Sweet Virginia - Movie Reviews - Rotten Tomatoes

Sweet Virginia Reviews

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December 18, 2017
Although the sluggish nature of it, Sweet Virgina proves to be a simple yet charming film, it is surprisingly well-acted and that helped a lot with the slow-paced plot that unloaded rapidly toward the end, the visual aspect is inviting and ominous that gives a great vibe, what I didn't like is the fact they tried to do a lot of thing at once which gives it a sloppy touch to it but overall it holds its own pretty fine and I guess that's what matters at the end.
December 9, 2017
Good story but Could be made more thrilling.
½ December 9, 2017
Well that was a depressing and awkward movie. Slow to start then just full of emptiness.
December 2, 2017
Nothing wrong with this film at all, it's quite tense, tightly paced, cinematography and score are excellent and great performances all round.
December 1, 2017
SOUR NORTH

Problem with small towns is everybody leaves 'em. Thus small town stories tend to be based on romanticized memories (be it good or bad) from the point of city slickers. And since most folks reside in giant metropolises, it becomes difficult to pronounce judgement on this evaporating way of life.

Sweet Virginia is one such film beast. It is both good and bad. A good film, about bad people, but chiefly it is about America.

Set in murky Alaska, but filled with soft, southern accented characters, it takes place in a tiny, forgotten place, where people struggle for money, hide their histories, wear baseball caps, drive pickups, move at a snail's pace, and settle their matters in a violent fashion.

At the centre of a nifty noire tangle is an uncomfortable buddy-buddy relationship between an aw-shucks former rodeo star trying unsuccessfully to live a low-key life as a motel owner, and a troubled, snaky hit man. Jon Bernthal is terrific as the reluctant good guy, who innocently befriends the dark stranger in town - a perfectly tense and edgy Christopher Abbott. We know this won't end well, but that is not the point. This is less about the resolution and more about the journey.

"Sweet Virginia" dares to peek under the covers of a sleepy place rampant with familiarity but teeming with excruciating loneliness. One that usually keeps it's secrets well buried. Usually.

- hipCRANK
November 30, 2017
A very slow burn (which unfortunately is not everyone's thing; I for one LOVE the slow burn) with character specific archetypes. Noir that is dense, atmosphere is dark and moody. Jon Bernthal continues to showcase his acting, Abbott was great too. Their chemistry was oddly charming. Enjoyed it.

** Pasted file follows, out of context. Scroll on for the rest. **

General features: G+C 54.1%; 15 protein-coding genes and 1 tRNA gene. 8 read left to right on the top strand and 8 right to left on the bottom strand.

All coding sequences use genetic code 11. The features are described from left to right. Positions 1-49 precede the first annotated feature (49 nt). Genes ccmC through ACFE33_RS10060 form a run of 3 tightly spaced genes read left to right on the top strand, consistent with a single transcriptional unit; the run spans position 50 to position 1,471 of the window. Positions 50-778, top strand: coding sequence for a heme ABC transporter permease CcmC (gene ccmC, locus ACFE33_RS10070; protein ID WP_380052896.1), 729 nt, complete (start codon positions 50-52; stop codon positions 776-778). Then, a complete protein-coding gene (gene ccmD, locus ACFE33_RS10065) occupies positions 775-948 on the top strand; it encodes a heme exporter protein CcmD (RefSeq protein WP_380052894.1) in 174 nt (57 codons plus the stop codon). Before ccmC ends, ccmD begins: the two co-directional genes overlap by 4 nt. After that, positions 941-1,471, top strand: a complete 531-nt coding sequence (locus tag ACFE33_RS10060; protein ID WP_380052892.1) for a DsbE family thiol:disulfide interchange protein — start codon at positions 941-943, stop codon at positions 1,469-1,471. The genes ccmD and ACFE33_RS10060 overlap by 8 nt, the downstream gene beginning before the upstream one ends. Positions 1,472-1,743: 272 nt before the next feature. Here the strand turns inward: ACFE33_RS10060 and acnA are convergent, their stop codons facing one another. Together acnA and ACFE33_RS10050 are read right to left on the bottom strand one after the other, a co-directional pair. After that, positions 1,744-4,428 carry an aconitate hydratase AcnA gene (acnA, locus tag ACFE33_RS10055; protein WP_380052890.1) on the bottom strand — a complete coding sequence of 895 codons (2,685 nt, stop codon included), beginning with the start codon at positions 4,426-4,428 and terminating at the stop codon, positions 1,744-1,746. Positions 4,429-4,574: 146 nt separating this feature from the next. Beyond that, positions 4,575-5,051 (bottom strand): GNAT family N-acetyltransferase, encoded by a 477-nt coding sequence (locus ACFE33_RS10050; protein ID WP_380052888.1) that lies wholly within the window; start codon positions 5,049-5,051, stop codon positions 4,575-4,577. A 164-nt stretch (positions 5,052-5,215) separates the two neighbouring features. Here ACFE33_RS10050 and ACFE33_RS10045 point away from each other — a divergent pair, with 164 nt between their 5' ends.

½ November 26, 2017
Don't waste your time. Stupid movie.
½ November 24, 2017
Wow, how did this movie get such good reviews? I'm starting to wonder if these are bought. Here's my review: Script full of cliches, with a silly resolution, characters undeveloped, flat acting, murky cinematography. In short, are you kidding me? Don't waste your time. Dumb, dumb, dumb TV is far better than this idiocy. Better writing.
½ November 20, 2017
A solemn and moody variation of "Double Indemnity". "Sweet Virginia" takes its time in building its characters and manages to become quite absorbing. Jon Bernthal and Christopher Abbott manage to deliver memorable and potent performances.
November 19, 2017
Not sure how this movie is getting such high reviews. Extremely slow, trying to milk too much screen time and tension out of too little plot. Lacks focus, seems to be all over the place, and feels very contrived (ex-rodeo rider, for example--what did that have to do with anything? Not much). My wife fell asleep watching it. Also ,the "China Brothers" who wrote this seem like they're trying to imitate the Coen Brothers. We already have the Coen Brothers, guys, come up with your own style.
½ November 17, 2017
Why I watch Independent films and almost nothing else....just brilliant.
November 15, 2017
Really enjoyed this film. Highly recommend.
November 12, 2017
When my friend offered me her ticket to go see a preview of a movie I would know nothing about, I said, okay, I'll go, why not? That's how things roll with the Reel Talk: Sneak Peek at TIFF. So, I showed up.

As the movie started, I got nervous, this is NOT a movie I would have proactively chosen to see. If it were on Netflix, I might have bailed after the first bit. Why? It's not my thing.

However, Canadian director Jaime M. Dagg takes the China Brothers script and flawlessly captures a segment of time and a series of events (with ridiculously fantastic acting) to bring the audience into the lives of some people. There is violence, but none of it is gratuitous. There is sex, but again, integral to the story and character development. I don't even want to tell you anything, because if you're like me, you're going to think, uh oh, train wreck, please don't go there... It goes there. And yet it doesn't. After the film, we got to hear from the director and I think I've fallen in love with his work. I now have to go watch his first film and will watch anything he makes in the future. I love the way he thinks, I love how he made a $2.5 million "small budget" movie with a vision that never wavered. The claustrophobia you feel from the way things unfold completely contrast with the beautiful backdrop of the Rockies.

Too good.
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